Rashan Gary envisions teaming with Smiths to provide mobile pass rush
GREEN BAY - If he plays as well as he did during Green Bay Packers training camp, 2019 first-round pick Rashan Gary is going to find himself in the company of outside linebackers Za’Darius and Preston Smith quite a bit this year.
Gary was a non-factor last season and logged only 245 snaps.
But given the advancements he has seemed to make in his pass-rushing ability, there’s potential for the three linebackers to be a force this season. Gary has given it plenty of thought, but he’s not saying much about it.
“I'd be lying to you if I said I didn't think about it all the time,” Gary said of what the trio could do together. “But I'm going to let that be itself. Y'all going to see all three of us on the field, and y'all going to see how much havoc we bring. I don't want to really talk about it.”
Outside linebackers coach Mike Smith said if he can keep Gary playing the way he has in camp, having three mobile pass rushers on the field together will be a huge advantage for the defense.
“Some of these teams only have one pass rusher,” Smith said. “It’s easy to take out one. When you start getting multiple ones, now you're getting one on each side, that's tough. Then you add one that's inside as well, you can't double everybody.
“And you're going to get your one-on-ones. Somebody is going to get your one-on-ones, and that's what you want.”
In their final practice before Week 1, coach Matt LaFleur took his team inside Lambeau Field on Friday.
It wasn’t a surprise the Packers added another practice inside Lambeau Field. Following the team’s scrimmage Sunday, LaFleur said he might get back inside the stadium so his players could become better accustomed to the piped-in noise.
LaFleur said the NFL finally told teams how loud the piped-in noise would be, allowing him to set the noise volume just right.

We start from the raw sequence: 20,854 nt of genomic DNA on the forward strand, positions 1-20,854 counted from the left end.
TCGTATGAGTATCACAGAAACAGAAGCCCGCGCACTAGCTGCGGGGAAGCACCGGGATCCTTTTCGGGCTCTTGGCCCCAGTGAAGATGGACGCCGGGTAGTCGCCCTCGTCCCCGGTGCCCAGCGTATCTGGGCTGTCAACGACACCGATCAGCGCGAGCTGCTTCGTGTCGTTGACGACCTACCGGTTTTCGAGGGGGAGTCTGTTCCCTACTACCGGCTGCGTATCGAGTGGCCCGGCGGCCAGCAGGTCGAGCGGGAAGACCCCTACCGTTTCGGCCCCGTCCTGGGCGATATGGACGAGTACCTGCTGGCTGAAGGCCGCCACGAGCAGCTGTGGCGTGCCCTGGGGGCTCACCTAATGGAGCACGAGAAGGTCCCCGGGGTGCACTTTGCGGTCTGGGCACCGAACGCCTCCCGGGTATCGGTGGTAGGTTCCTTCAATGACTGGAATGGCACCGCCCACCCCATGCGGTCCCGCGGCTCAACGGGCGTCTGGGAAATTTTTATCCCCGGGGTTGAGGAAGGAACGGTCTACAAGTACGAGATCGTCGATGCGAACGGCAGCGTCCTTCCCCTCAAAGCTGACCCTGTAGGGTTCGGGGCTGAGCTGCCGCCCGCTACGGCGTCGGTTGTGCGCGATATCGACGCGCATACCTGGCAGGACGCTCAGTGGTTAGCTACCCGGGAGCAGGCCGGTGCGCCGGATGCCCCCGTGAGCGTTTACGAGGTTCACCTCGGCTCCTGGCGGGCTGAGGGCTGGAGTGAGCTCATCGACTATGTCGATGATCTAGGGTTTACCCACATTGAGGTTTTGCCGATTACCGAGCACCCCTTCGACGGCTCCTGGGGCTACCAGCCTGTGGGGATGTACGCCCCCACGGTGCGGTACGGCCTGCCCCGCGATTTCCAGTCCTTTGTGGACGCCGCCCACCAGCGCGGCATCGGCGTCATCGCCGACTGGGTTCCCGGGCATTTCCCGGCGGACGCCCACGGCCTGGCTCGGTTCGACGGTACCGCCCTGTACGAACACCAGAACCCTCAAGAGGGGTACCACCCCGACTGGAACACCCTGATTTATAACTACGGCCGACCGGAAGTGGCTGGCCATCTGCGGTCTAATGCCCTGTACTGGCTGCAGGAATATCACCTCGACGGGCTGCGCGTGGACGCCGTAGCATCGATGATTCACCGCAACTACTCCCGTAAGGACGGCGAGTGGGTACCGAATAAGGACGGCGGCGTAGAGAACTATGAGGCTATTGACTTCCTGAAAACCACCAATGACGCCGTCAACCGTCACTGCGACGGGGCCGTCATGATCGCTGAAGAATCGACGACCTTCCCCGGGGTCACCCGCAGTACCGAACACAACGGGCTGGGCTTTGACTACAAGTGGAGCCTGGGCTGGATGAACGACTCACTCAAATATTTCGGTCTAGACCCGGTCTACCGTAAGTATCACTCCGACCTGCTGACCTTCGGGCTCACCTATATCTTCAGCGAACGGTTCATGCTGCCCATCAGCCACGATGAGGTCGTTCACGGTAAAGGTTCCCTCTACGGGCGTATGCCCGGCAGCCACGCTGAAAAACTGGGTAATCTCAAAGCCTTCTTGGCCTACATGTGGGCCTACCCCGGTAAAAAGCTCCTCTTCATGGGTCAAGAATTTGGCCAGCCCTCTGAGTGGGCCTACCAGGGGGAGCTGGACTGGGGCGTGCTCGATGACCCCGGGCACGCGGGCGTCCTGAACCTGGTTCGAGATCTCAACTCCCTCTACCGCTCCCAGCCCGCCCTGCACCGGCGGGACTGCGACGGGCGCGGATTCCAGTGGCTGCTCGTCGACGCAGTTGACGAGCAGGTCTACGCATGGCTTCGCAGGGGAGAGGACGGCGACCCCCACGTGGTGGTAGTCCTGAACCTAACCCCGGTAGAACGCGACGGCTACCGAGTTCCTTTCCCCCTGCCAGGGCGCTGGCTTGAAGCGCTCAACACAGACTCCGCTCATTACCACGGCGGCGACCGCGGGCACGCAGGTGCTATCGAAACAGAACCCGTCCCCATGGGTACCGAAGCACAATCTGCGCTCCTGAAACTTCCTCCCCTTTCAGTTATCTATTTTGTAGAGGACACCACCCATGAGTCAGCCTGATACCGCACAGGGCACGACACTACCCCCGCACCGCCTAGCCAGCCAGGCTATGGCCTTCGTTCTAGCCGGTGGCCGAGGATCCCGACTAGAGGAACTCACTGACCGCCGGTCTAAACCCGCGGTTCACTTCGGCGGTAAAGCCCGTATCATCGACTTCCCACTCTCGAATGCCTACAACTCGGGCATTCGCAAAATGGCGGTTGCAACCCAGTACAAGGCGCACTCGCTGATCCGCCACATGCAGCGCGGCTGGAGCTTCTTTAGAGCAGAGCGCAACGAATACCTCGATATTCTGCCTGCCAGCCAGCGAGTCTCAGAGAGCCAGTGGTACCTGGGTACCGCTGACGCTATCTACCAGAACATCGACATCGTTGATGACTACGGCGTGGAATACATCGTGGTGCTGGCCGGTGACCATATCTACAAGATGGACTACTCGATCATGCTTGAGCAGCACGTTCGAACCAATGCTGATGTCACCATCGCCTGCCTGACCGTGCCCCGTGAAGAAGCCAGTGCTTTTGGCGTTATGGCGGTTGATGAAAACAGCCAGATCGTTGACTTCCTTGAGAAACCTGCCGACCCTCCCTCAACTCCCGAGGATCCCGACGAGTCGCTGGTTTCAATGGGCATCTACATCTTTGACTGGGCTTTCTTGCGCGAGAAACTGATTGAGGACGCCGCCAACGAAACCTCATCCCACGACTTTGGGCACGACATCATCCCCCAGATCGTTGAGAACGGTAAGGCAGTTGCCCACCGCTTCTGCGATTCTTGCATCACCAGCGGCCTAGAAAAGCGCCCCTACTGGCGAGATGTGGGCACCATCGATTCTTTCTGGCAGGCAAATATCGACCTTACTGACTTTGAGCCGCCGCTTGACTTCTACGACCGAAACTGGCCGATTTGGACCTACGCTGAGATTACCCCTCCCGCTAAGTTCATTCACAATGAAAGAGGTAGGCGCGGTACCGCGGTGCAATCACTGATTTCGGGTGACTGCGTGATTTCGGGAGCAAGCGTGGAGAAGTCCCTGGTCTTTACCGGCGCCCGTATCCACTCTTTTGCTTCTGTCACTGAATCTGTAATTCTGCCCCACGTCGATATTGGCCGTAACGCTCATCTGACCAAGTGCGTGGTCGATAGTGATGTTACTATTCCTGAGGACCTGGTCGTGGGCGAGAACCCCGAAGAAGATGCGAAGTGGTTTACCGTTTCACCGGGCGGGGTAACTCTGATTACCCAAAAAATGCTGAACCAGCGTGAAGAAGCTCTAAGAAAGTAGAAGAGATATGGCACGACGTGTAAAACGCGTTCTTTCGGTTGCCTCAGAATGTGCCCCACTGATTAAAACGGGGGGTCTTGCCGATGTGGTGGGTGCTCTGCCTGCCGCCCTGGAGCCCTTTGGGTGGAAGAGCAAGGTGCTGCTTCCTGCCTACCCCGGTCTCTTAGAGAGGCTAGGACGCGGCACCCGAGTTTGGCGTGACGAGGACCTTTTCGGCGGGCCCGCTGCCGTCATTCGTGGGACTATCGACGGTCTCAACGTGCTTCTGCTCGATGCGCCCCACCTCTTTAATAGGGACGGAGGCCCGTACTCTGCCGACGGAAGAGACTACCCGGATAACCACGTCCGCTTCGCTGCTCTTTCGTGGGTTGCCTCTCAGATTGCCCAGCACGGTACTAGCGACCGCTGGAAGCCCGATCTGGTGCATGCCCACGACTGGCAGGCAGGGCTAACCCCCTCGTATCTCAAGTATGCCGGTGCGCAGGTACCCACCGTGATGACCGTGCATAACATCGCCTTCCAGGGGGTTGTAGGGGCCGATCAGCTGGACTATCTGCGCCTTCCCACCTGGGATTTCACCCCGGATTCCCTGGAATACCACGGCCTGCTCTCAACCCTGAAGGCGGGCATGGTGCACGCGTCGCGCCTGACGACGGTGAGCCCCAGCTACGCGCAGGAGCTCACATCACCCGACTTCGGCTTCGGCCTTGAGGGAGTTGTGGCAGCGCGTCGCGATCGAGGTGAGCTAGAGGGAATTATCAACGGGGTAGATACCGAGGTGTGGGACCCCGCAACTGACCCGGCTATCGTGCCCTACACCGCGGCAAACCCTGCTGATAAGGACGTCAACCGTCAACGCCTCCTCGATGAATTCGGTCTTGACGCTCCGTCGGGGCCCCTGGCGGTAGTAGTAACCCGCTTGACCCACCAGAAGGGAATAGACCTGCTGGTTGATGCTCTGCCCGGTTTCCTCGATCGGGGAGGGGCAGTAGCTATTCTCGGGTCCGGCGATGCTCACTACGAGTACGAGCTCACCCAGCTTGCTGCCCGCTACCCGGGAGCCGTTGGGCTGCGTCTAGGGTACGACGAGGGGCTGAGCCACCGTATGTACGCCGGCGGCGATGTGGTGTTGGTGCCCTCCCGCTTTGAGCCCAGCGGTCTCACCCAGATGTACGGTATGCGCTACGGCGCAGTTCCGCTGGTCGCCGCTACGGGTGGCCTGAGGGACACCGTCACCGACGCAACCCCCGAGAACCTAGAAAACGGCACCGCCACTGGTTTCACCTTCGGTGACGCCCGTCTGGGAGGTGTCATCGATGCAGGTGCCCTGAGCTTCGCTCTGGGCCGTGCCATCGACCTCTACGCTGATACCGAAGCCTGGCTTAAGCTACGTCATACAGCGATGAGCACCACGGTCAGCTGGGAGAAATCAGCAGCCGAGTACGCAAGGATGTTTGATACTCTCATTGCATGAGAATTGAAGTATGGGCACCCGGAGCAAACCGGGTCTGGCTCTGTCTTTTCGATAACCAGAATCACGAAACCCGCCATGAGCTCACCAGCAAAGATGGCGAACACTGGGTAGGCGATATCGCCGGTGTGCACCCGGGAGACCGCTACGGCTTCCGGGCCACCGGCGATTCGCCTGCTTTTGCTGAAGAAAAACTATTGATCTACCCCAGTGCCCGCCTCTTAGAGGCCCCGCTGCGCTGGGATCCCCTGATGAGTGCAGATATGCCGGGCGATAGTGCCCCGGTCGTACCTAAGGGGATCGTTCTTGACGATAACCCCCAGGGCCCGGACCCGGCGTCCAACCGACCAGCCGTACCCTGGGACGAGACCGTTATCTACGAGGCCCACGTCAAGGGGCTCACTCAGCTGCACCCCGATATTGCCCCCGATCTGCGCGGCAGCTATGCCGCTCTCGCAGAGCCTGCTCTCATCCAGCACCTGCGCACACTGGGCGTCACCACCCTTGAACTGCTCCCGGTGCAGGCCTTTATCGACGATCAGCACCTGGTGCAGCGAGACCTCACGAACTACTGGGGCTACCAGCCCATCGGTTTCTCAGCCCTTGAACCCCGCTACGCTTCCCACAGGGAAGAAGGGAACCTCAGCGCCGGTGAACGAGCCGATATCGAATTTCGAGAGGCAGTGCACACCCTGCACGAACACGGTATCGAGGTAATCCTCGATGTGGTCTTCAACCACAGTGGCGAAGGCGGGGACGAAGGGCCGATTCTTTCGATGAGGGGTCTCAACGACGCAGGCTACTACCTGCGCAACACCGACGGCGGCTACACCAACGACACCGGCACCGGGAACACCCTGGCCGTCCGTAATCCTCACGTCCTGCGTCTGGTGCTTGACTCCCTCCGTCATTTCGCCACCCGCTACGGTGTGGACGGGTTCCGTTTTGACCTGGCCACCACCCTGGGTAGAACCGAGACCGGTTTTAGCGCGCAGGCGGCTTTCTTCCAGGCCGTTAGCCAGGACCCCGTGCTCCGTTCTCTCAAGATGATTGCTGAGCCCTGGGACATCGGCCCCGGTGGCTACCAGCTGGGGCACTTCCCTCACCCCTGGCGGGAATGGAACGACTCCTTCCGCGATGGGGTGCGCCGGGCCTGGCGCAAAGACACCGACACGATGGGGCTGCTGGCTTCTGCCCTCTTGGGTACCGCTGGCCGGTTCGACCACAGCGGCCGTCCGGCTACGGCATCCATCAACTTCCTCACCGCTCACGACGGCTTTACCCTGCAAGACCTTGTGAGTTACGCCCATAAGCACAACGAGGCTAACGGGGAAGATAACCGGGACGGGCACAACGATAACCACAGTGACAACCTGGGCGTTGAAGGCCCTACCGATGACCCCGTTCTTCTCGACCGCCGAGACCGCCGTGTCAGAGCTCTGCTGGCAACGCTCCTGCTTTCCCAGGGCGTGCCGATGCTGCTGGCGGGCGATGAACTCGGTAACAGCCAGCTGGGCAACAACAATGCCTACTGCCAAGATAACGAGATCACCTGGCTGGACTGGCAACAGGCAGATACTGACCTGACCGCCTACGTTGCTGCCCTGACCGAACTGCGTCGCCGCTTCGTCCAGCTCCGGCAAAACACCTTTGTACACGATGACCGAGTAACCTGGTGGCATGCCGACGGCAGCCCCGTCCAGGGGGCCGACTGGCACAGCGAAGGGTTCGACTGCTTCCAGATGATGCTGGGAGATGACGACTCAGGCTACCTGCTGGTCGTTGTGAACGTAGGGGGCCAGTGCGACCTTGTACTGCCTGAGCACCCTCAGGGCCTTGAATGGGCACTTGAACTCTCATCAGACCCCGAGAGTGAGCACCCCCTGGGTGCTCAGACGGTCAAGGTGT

“I wanted to give our guys an opportunity to know exactly what the 70 decibels was going to be,” LaFleur said, “when we go to play the Vikings. So I just wanted to get them in that environment once again.”
Wait and see
Injured right tackle Billy Turner (knee) took a small step toward being ready for the season opener when he did some short pass sets on the sideline before practice.
Turner has four days to rehab before the Packers begin intensive work for the Vikings on Wednesday and it’s conceivable he could play without having any practice time during the week. But it might also be smart just to let him heal the first week so he doesn’t carry the injury well into the season.
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Because veteran right tackle Rick Wagner is nursing an elbow injury — although he did practice Friday — he’s a question mark, too.
LaFleur said he’s considering all options, including playing his most athletic lineman — left guard Elgton Jenkins — at right tackle. Another option would be to bump right guard Lane Taylor out to right tackle since Taylor has played some tackle for the Packers.
“I think we’re looking at every combination to potentially (play),” LaFleur said. “The goal is to always get your best five out there to give you the best chance to win. So, we’ll look at everything.”
There were no new injuries to report based on practice attendance.
In addition to Turner, safety Raven Greene (undisclosed), cornerback Kabion Ento (foot), cornerback Will Sunderland (undisclosed), linebacker Kamal Martin (knee), linebacker Randy Ramsey (undisclosed), defensive end Montravius Adams (foot) and defensive tackle Treyvon Hester (undisclosed) were out.
It's a snap for Hanson
For four seasons, Jake Hanson snapped the football in an Oregon offense that only lined up one way: shotgun.
Each play, Oregon quarterback Justin Herbert would stand a few yards behind Hanson, catching the snap upon request. If that presented a transition for Herbert, the sixth overall pick in the draft by the Los Angeles Chargers, the same is true for Packers sixth-round pick Hanson.
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Coach Matt Lafleur will allow for some shotgun snaps, but his preference on many plays is for the quarterback to be under center. Hanson said he feels he’s transitioned well to having a quarterback take snaps directly behind him.
“Going from college,” Hanson said, “where I never took an under-center snap, to taking probably half and half, it’s been a bit of an adjustment, but I’ve actually enjoyed it. I think it’s a nice change of pace, having the quarterback under center, not having to always aim the shotgun snaps in the run game. So I think it’s been a good adjustment.”
Without aiming snaps on run downs, Hanson has less to think about before the play. In theory, it could help him fire off the line of scrimmage with more force, helpful for downhill blocks.
That doesn’t mean adjusting to under-center snaps is easy. There’s a timing element Hanson said is the biggest adjustment to make.
“Just knowing when to start the snap on the cadence,” Hanson said, “and just getting comfortable with different quarterbacks. I think that’s the biggest thing, timing.”